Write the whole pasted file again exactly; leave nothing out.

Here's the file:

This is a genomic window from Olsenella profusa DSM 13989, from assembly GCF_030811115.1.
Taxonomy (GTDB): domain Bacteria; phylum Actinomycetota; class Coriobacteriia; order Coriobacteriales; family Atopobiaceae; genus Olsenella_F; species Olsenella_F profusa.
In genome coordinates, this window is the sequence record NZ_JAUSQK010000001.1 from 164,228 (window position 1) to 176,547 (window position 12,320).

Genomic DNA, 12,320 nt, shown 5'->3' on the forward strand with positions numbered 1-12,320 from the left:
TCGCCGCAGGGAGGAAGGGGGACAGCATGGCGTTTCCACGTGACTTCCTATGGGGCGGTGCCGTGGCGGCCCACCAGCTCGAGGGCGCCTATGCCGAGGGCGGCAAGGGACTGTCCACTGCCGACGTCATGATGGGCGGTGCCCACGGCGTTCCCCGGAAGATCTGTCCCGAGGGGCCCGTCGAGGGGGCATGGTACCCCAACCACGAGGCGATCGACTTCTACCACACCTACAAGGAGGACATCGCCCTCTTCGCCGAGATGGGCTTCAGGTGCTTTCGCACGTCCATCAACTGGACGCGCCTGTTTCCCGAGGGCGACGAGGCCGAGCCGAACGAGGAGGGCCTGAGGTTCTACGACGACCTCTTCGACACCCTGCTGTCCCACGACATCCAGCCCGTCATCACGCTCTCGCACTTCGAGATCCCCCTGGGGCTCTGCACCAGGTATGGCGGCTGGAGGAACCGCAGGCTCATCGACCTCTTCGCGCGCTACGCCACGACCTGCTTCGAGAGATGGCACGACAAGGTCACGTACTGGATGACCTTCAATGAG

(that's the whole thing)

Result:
This is a genomic window from Olsenella profusa DSM 13989, from assembly GCF_030811115.1.
Taxonomy (GTDB): domain Bacteria; phylum Actinomycetota; class Coriobacteriia; order Coriobacteriales; family Atopobiaceae; genus Olsenella_F; species Olsenella_F profusa.
In genome coordinates, this window is the sequence record NZ_JAUSQK010000001.1 from 164,228 (window position 1) to 176,547 (window position 12,320).

Genomic DNA, 12,320 nt, shown 5'->3' on the forward strand with positions numbered 1-12,320 from the left:
TCGCCGCAGGGAGGAAGGGGGACAGCATGGCGTTTCCACGTGACTTCCTATGGGGCGGTGCCGTGGCGGCCCACCAGCTCGAGGGCGCCTATGCCGAGGGCGGCAAGGGACTGTCCACTGCCGACGTCATGATGGGCGGTGCCCACGGCGTTCCCCGGAAGATCTGTCCCGAGGGGCCCGTCGAGGGGGCATGGTACCCCAACCACGAGGCGATCGACTTCTACCACACCTACAAGGAGGACATCGCCCTCTTCGCCGAGATGGGCTTCAGGTGCTTTCGCACGTCCATCAACTGGACGCGCCTGTTTCCCGAGGGCGACGAGGCCGAGCCGAACGAGGAGGGCCTGAGGTTCTACGACGACCTCTTCGACACCCTGCTGTCCCACGACATCCAGCCCGTCATCACGCTCTCGCACTTCGAGATCCCCCTGGGGCTCTGCACCAGGTATGGCGGCTGGAGGAACCGCAGGCTCATCGACCTCTTCGCGCGCTACGCCACGACCTGCTTCGAGAGATGGCACGACAAGGTCACGTACTGGATGACCTTCAATGAG